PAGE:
African-American Children at Church
A Sociocultural Perspective
By Wendy L. Haight
Publisher: Cambridge University Press
Print Publication Year: 2001
Online Publication Date:August 2009
Chapter DOI: http://dx.doi.org/10.1017/CBO9780511500060.002
In the following narrative fragment, Sister Justine and her class of 8- to 12-year-old students grapple with the complex question: What is the church?
sj: Do you see what this lesson [Ephesians 4: 1–16] is all about? … The church is, is not just a building. What the church is, is not just comin' and putting in your money and sittin' in and listening to the choir. The church is the whole people. The church is us.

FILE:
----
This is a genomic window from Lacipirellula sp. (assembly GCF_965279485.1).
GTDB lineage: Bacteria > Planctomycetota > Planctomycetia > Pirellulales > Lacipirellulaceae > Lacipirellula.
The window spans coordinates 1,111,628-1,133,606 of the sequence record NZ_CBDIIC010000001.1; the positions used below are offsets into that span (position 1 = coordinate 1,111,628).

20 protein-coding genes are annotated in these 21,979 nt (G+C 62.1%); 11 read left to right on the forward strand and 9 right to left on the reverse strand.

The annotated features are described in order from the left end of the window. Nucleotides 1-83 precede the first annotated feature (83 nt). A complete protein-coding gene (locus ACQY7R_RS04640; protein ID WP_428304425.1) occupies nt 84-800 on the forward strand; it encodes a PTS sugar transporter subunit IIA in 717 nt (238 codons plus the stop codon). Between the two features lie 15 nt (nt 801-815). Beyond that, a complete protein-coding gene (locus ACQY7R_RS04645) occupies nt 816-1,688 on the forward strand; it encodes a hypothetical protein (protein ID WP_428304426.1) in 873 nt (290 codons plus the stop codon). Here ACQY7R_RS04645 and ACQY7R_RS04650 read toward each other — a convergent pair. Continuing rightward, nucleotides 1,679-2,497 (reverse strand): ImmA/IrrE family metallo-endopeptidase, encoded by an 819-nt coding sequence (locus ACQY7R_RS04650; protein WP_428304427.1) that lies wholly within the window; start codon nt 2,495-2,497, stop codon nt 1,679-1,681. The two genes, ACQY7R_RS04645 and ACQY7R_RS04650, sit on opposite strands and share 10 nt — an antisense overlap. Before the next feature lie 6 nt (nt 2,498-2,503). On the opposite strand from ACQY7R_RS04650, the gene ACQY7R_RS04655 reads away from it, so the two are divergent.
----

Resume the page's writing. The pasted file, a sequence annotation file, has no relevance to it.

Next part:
sj: The community. This is us. … How do you think Jesus wants this church to work? … He wants all of us to do something! We're not just supposed to come into this church and sit down! And just lo – ok! He wants us to do something. He gave us … gifts! … We all have certain gifts – and we're supposed to find out what they are … [What are we] supposed to use them for …
javarius: [to] build the church.
sj: [to] build the church! This boy is sha–rp! He's o–n it.
Sister Justine and the children define the church as a living community, as “us.” Within this community, children are valued as resources and opportunities are created for their increasing participation. Every individual is treasured, everyone has gifts, and everyone has a responsibility to use those gifts for the common good.